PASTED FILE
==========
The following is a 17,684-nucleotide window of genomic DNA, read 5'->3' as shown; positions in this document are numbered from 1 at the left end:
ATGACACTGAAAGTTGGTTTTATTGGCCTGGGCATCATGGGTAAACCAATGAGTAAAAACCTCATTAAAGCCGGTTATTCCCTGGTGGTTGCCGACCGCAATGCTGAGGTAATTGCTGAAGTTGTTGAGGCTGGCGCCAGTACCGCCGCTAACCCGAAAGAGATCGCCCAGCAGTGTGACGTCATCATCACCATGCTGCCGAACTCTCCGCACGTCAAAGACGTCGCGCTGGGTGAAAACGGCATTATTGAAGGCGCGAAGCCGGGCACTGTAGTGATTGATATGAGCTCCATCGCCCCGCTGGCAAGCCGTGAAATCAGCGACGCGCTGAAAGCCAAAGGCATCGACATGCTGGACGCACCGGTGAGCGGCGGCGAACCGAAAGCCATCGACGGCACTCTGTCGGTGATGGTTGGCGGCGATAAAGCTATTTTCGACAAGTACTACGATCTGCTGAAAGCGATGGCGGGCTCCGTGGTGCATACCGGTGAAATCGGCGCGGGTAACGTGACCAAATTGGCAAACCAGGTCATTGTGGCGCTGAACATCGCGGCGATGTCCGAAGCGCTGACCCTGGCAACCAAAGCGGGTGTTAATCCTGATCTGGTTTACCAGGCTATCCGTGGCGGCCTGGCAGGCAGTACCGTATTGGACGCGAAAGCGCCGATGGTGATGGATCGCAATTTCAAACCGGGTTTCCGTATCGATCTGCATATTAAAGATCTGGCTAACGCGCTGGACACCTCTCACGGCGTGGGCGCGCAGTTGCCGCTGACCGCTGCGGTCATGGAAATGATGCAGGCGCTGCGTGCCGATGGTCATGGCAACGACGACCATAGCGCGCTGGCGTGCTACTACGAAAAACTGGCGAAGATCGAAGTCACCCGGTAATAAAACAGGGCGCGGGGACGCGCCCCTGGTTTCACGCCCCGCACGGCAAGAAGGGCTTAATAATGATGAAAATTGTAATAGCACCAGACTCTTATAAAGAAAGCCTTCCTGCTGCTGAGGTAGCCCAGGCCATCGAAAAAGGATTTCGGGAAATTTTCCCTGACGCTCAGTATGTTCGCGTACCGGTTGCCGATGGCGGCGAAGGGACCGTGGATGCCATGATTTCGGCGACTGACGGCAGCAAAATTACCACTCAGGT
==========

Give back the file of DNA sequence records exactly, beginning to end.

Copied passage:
The following is a 17,684-nucleotide window of genomic DNA, read 5'->3' as shown; positions in this document are numbered from 1 at the left end:
ATGACACTGAAAGTTGGTTTTATTGGCCTGGGCATCATGGGTAAACCAATGAGTAAAAACCTCATTAAAGCCGGTTATTCCCTGGTGGTTGCCGACCGCAATGCTGAGGTAATTGCTGAAGTTGTTGAGGCTGGCGCCAGTACCGCCGCTAACCCGAAAGAGATCGCCCAGCAGTGTGACGTCATCATCACCATGCTGCCGAACTCTCCGCACGTCAAAGACGTCGCGCTGGGTGAAAACGGCATTATTGAAGGCGCGAAGCCGGGCACTGTAGTGATTGATATGAGCTCCATCGCCCCGCTGGCAAGCCGTGAAATCAGCGACGCGCTGAAAGCCAAAGGCATCGACATGCTGGACGCACCGGTGAGCGGCGGCGAACCGAAAGCCATCGACGGCACTCTGTCGGTGATGGTTGGCGGCGATAAAGCTATTTTCGACAAGTACTACGATCTGCTGAAAGCGATGGCGGGCTCCGTGGTGCATACCGGTGAAATCGGCGCGGGTAACGTGACCAAATTGGCAAACCAGGTCATTGTGGCGCTGAACATCGCGGCGATGTCCGAAGCGCTGACCCTGGCAACCAAAGCGGGTGTTAATCCTGATCTGGTTTACCAGGCTATCCGTGGCGGCCTGGCAGGCAGTACCGTATTGGACGCGAAAGCGCCGATGGTGATGGATCGCAATTTCAAACCGGGTTTCCGTATCGATCTGCATATTAAAGATCTGGCTAACGCGCTGGACACCTCTCACGGCGTGGGCGCGCAGTTGCCGCTGACCGCTGCGGTCATGGAAATGATGCAGGCGCTGCGTGCCGATGGTCATGGCAACGACGACCATAGCGCGCTGGCGTGCTACTACGAAAAACTGGCGAAGATCGAAGTCACCCGGTAATAAAACAGGGCGCGGGGACGCGCCCCTGGTTTCACGCCCCGCACGGCAAGAAGGGCTTAATAATGATGAAAATTGTAATAGCACCAGACTCTTATAAAGAAAGCCTTCCTGCTGCTGAGGTAGCCCAGGCCATCGAAAAAGGATTTCGGGAAATTTTCCCTGACGCTCAGTATGTTCGCGTACCGGTTGCCGATGGCGGCGAAGGGACCGTGGATGCCATGATTTCGGCGACTGACGGCAGCAAAATTACCACTCAGGT